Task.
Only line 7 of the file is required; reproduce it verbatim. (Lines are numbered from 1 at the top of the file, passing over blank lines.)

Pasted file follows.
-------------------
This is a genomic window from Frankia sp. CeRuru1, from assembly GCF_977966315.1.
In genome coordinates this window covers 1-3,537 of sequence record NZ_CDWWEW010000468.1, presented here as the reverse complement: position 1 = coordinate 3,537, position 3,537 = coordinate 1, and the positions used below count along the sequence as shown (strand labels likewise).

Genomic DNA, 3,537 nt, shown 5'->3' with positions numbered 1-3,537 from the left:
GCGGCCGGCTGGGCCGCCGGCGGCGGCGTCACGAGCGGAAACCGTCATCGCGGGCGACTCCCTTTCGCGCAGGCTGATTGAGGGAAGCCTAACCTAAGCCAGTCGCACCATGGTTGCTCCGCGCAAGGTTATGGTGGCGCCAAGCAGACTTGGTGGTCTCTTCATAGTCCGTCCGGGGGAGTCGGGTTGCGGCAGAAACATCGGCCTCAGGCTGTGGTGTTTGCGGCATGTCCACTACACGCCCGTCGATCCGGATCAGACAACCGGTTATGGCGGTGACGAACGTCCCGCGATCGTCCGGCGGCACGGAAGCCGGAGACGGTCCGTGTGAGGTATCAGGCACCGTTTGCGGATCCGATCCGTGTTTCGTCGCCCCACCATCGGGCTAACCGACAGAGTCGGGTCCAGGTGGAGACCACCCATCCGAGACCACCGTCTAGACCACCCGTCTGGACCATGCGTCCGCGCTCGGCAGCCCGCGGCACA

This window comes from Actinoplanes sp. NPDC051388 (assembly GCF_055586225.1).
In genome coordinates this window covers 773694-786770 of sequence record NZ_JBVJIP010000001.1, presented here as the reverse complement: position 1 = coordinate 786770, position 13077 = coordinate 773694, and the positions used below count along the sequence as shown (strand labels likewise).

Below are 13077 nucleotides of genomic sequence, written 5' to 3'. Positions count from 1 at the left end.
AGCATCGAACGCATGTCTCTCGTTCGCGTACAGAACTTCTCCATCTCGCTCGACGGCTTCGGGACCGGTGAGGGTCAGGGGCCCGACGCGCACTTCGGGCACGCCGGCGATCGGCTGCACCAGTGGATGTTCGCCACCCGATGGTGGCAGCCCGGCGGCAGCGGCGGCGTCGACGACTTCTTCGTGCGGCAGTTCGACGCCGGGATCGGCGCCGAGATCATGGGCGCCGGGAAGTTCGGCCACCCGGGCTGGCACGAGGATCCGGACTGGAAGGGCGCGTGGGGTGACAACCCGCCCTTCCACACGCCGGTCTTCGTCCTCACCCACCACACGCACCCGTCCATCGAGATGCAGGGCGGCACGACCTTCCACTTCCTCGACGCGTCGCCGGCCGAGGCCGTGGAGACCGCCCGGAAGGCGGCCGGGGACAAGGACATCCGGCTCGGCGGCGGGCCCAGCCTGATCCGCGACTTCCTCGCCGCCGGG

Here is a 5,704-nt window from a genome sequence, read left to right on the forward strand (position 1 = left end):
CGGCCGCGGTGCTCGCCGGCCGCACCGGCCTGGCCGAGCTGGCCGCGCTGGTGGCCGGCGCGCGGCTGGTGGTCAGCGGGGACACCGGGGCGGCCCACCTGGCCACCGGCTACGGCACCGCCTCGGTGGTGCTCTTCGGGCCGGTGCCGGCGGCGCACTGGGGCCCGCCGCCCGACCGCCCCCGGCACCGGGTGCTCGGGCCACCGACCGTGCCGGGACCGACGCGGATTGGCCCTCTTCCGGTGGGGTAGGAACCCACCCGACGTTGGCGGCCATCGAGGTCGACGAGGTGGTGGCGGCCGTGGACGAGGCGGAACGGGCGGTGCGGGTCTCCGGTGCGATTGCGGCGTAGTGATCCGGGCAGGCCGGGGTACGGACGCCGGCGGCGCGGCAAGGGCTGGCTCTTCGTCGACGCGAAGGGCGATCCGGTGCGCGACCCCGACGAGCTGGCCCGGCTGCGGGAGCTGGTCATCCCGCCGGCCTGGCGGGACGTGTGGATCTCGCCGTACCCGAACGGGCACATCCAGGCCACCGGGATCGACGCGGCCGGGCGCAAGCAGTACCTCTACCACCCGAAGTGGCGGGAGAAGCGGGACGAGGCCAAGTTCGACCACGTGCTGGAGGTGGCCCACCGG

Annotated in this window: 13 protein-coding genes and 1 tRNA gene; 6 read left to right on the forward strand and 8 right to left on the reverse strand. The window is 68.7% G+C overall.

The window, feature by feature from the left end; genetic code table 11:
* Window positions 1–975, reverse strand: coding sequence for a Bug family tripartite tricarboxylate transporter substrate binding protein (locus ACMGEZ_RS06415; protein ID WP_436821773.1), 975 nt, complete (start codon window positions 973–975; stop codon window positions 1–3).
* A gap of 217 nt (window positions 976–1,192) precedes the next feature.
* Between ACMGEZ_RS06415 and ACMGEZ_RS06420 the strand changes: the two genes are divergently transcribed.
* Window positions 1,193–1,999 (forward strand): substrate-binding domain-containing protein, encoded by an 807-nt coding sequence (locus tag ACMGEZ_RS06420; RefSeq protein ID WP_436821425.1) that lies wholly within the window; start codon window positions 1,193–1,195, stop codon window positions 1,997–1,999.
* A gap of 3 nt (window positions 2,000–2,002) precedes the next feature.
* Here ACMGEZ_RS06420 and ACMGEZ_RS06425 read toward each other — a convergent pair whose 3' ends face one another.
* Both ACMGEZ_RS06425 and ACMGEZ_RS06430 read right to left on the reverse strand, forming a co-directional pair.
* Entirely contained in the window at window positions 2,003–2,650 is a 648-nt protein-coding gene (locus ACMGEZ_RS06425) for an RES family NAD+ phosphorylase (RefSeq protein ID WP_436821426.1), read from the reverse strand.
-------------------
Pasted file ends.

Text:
Below are 13077 nucleotides of genomic sequence, written 5' to 3'. Positions count from 1 at the left end.